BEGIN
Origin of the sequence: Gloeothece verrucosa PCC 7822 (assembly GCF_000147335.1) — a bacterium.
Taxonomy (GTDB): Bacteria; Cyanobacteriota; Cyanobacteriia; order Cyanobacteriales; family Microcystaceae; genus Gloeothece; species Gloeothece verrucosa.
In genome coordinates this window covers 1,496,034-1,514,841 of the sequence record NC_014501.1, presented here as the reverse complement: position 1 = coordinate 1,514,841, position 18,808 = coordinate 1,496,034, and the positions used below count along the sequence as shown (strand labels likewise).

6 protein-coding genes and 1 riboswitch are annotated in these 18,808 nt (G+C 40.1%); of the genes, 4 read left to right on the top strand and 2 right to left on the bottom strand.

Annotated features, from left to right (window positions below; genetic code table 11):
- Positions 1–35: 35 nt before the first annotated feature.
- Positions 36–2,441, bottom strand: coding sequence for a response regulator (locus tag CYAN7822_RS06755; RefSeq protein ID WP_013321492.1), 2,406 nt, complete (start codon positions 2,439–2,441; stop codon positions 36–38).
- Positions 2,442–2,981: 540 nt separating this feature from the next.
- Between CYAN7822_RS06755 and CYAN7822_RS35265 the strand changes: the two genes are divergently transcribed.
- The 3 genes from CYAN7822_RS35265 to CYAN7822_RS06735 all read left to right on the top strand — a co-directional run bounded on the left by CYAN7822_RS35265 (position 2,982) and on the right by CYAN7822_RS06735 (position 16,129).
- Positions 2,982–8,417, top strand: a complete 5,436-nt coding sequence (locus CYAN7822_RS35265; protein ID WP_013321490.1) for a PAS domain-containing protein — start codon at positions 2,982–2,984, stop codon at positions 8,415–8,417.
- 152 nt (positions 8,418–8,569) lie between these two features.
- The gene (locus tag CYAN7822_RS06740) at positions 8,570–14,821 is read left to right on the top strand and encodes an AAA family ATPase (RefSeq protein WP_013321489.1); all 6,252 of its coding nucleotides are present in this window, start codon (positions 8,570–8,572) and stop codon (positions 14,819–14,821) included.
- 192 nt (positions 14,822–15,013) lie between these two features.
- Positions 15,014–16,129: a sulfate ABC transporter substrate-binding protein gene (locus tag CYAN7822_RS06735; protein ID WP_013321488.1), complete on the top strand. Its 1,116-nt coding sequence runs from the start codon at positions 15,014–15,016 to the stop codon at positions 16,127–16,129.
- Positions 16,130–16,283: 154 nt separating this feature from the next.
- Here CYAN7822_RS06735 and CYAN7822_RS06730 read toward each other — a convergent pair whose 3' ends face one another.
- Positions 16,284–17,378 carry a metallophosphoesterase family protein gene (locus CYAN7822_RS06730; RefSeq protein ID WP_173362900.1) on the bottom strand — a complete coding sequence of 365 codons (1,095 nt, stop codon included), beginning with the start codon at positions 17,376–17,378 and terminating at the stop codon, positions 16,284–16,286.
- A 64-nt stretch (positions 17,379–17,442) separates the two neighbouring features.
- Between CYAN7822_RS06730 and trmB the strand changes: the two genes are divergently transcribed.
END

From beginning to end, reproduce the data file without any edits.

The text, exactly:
Origin of the sequence: Gloeothece verrucosa PCC 7822 (assembly GCF_000147335.1) — a bacterium.
Taxonomy (GTDB): Bacteria; Cyanobacteriota; Cyanobacteriia; order Cyanobacteriales; family Microcystaceae; genus Gloeothece; species Gloeothece verrucosa.
In genome coordinates this window covers 1,496,034-1,514,841 of the sequence record NC_014501.1, presented here as the reverse complement: position 1 = coordinate 1,514,841, position 18,808 = coordinate 1,496,034, and the positions used below count along the sequence as shown (strand labels likewise).

6 protein-coding genes and 1 riboswitch are annotated in these 18,808 nt (G+C 40.1%); of the genes, 4 read left to right on the top strand and 2 right to left on the bottom strand.

Annotated features, from left to right (window positions below; genetic code table 11):
- Positions 1–35: 35 nt before the first annotated feature.
- Positions 36–2,441, bottom strand: coding sequence for a response regulator (locus tag CYAN7822_RS06755; RefSeq protein ID WP_013321492.1), 2,406 nt, complete (start codon positions 2,439–2,441; stop codon positions 36–38).
- Positions 2,442–2,981: 540 nt separating this feature from the next.
- Between CYAN7822_RS06755 and CYAN7822_RS35265 the strand changes: the two genes are divergently transcribed.
- The 3 genes from CYAN7822_RS35265 to CYAN7822_RS06735 all read left to right on the top strand — a co-directional run bounded on the left by CYAN7822_RS35265 (position 2,982) and on the right by CYAN7822_RS06735 (position 16,129).
- Positions 2,982–8,417, top strand: a complete 5,436-nt coding sequence (locus CYAN7822_RS35265; protein ID WP_013321490.1) for a PAS domain-containing protein — start codon at positions 2,982–2,984, stop codon at positions 8,415–8,417.
- 152 nt (positions 8,418–8,569) lie between these two features.
- The gene (locus tag CYAN7822_RS06740) at positions 8,570–14,821 is read left to right on the top strand and encodes an AAA family ATPase (RefSeq protein WP_013321489.1); all 6,252 of its coding nucleotides are present in this window, start codon (positions 8,570–8,572) and stop codon (positions 14,819–14,821) included.
- 192 nt (positions 14,822–15,013) lie between these two features.
- Positions 15,014–16,129: a sulfate ABC transporter substrate-binding protein gene (locus tag CYAN7822_RS06735; protein ID WP_013321488.1), complete on the top strand. Its 1,116-nt coding sequence runs from the start codon at positions 15,014–15,016 to the stop codon at positions 16,127–16,129.
- Positions 16,130–16,283: 154 nt separating this feature from the next.
- Here CYAN7822_RS06735 and CYAN7822_RS06730 read toward each other — a convergent pair whose 3' ends face one another.
- Positions 16,284–17,378 carry a metallophosphoesterase family protein gene (locus CYAN7822_RS06730; RefSeq protein ID WP_173362900.1) on the bottom strand — a complete coding sequence of 365 codons (1,095 nt, stop codon included), beginning with the start codon at positions 17,376–17,378 and terminating at the stop codon, positions 16,284–16,286.
- A 64-nt stretch (positions 17,379–17,442) separates the two neighbouring features.
- Between CYAN7822_RS06730 and trmB the strand changes: the two genes are divergently transcribed.